Botanical Name : Pfaffia paniculata
Common Names: Suma or Pfaffia paniculata, Brazilian ginseng
Suma is a large, rambling, shrubby ground vine with an intricate, deep, and extensive root system……CLICK & SEE THE PICTURES:
Constituents: (amino acids, electrolytes, trace minerals, pfaffic acid, germanium, sitosterol, stigmasterol, beta-ecdysone, saponins)
Suma root contains 19 different amino acids, a large number of electrolytes, trace minerals, iron, magnesium, zinc, vitamins A, B1, B2, E, K, and pantothenic acid. Its high germanium content probably accounts for its properties as an oxygenator at the cellular level; its high iron content may account for its traditional use for anemia. The root also contains novel phytochemicals including saponins (pfaffosides), pfaffic acid, beta-ecdysterone, glycosides, and nortriterpenes.
It increases energy, strengthens the immune system, fortified hormones (especially estrogen), reduces tumors and cancers, regulates blood sugar. It is considered a near panacea in Brazil, which it is called Brazilian ginseng. In herbal medicine in Ecuador today, Suma is considered a tonic for the cardiovascular system, the central nervous system, the reproductive system, and the digestive system and is used to treat hormonal disorders, sexual dysfunction and sterility, arteriosclerosis, diabetes, circulatory and digestive disorders, rheumatism, and bronchitis. In European herbal medicine Suma is used as to restore nerve and glandular functions, to balance the endocrine system, to strengthen the immune system, for infertility, menopausal and menstrual symptoms, to minimize the side-effect of birth control medications, for high cholesterol, to neutralize toxins and as a general restorative tonic after illness. In North and South American herbal medicine Suma root is used as an adaptogenic and regenerative tonic regulating many systems of the body, as an immunostimulant, and is used to treat exhaustion resulting from Epstein-Barr disease and Chronic Fatigue Syndrome, hypoglycemia, impotency, arthritis, anemia, diabetes, cancer, tumors, mononucleosis, high blood pressure, PMS, menopause and hormonal disorders and many types of stress. Suma has also been called “The Russian Secret” because it is taken by Russian Olympic athletes to increase muscle-building and endurance without the side effects associated with steroids. This action is attributed to the anabolic agent, beta-ecdysterone as well as three novel ecdysteroid glycosides which are found in high amounts in Suma. Suma is such a rich source of beta-ecdysterone, that it is the subject of a Japanese patent for the extraction methods employed to obtain it from this root. Two other plant hormones found in Suma, sitosterol and stigmasterol, are believed to encourage estrogen production and may account for it’s use for menopausal symptoms.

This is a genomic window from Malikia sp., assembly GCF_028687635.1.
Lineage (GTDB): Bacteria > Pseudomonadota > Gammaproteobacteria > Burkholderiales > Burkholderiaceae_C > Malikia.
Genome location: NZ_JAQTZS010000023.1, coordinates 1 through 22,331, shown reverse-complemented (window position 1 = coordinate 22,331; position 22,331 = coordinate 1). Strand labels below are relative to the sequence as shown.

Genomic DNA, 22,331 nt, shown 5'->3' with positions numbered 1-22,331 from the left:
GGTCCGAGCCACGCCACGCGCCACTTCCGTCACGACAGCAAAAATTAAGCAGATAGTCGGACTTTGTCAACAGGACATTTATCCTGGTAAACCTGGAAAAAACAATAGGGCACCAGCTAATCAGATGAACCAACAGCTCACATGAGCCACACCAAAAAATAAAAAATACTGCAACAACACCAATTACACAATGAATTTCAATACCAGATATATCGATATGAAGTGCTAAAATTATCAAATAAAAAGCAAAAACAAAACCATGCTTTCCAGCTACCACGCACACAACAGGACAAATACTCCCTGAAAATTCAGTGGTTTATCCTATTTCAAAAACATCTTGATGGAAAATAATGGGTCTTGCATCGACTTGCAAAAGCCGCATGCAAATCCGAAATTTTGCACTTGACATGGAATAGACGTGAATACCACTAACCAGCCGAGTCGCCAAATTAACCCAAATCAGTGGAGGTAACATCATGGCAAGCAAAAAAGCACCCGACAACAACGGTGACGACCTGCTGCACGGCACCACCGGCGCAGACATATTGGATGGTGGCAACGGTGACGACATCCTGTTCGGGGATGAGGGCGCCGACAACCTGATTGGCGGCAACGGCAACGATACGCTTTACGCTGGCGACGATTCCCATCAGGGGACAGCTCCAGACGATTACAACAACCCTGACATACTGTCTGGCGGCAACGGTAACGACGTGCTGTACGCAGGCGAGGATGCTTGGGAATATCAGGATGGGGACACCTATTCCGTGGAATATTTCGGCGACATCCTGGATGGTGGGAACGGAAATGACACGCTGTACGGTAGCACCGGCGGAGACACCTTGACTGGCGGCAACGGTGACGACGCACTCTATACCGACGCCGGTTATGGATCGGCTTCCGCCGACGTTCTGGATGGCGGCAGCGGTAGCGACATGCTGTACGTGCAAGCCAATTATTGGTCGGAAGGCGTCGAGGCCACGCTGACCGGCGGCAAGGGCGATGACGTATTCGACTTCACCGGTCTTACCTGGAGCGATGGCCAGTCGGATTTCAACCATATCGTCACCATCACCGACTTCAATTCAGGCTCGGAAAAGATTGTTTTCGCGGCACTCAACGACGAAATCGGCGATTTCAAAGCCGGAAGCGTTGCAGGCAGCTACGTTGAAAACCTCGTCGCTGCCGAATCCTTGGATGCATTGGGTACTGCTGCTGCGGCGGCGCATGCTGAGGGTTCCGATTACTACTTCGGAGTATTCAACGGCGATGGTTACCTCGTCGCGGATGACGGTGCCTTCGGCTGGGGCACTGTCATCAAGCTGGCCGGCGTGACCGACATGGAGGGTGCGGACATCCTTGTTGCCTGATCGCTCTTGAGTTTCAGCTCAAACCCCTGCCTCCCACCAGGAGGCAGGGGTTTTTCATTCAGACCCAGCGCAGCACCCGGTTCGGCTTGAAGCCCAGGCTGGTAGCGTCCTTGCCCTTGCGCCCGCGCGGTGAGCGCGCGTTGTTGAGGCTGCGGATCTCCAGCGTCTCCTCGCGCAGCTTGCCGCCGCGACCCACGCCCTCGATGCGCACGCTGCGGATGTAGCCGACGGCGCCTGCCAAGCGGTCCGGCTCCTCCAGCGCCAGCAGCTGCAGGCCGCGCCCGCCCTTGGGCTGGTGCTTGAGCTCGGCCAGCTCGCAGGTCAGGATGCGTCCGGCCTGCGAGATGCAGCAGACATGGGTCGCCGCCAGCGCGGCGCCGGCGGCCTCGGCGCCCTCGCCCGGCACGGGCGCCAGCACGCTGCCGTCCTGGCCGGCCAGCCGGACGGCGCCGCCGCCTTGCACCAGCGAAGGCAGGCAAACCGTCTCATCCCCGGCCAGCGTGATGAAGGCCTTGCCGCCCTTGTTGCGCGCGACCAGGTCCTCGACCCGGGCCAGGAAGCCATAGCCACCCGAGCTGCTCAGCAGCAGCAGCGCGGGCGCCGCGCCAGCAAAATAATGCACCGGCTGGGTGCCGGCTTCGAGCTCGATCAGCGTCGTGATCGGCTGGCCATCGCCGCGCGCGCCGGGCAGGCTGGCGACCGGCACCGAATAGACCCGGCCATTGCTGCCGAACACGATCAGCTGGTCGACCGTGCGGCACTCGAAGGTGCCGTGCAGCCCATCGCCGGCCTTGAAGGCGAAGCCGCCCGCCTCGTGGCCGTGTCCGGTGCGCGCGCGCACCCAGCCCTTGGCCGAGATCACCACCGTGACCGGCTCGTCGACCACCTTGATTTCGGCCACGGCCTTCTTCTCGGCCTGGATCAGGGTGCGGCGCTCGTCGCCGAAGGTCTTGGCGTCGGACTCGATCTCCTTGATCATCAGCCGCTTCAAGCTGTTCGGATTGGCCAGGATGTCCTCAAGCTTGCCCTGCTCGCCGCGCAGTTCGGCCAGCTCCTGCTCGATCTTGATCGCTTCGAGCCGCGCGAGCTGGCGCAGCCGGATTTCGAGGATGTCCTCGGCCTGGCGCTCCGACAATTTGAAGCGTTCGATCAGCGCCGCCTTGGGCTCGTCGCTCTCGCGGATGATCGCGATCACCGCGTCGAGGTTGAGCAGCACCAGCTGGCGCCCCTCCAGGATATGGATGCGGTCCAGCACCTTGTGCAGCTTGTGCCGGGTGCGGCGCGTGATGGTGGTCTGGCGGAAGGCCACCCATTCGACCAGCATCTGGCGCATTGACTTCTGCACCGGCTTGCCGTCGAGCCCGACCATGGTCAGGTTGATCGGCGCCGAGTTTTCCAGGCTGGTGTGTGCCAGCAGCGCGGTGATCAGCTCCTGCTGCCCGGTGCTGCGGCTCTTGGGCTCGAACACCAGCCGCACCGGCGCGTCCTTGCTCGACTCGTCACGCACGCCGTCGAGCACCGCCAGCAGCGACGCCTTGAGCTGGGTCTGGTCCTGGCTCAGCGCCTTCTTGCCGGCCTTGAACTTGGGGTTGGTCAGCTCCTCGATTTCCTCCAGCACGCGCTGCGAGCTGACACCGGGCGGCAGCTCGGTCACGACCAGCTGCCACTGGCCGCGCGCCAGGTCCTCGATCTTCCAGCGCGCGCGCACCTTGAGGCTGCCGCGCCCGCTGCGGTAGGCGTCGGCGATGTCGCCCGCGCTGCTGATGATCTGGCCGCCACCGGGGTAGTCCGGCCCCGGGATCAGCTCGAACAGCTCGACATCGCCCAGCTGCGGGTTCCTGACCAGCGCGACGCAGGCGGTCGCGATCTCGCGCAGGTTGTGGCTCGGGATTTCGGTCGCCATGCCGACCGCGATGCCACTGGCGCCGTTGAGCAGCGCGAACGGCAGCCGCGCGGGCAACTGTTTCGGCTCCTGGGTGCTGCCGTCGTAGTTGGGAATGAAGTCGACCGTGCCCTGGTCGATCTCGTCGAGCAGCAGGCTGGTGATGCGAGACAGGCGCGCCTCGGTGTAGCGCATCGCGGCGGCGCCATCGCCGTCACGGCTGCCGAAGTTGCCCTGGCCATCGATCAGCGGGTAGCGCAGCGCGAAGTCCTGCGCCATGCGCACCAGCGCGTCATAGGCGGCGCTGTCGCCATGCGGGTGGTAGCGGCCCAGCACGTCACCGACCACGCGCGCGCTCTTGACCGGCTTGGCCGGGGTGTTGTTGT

Although suma is claimed as an ancient Brazilian folk remedy, no confirmation of that statement is found in the modern literature on medicinal plants. Advocates have claimed suma is an immune enhancer, an adaptogen (helps combat stress), and that it possesses anticancer activities. Test tube studies do indicate possible anti-tumor activity of suma constituents called pfaffosides. Suma has been marketed as Brazilian ginseng, though it is not an adaptogen (a substance that invigorates or strengthens the system) and is not related to Asian ginseng or American ginseng. In light of the lack of known traditional use, and of modern research confirming health benefits, use of suma is not recommended for any condition at this time.
The root of this rambling ground vine found in South America is used traditionally as a medicine and tonic. Nicknamed “para tudo” which means “for all,” suma is a traditional herbal medicine.
Disclaimer : The information presented herein is intended for educational purposes only. Individual results may vary, and before using any supplement, it is always advisable to consult with your own health care provider.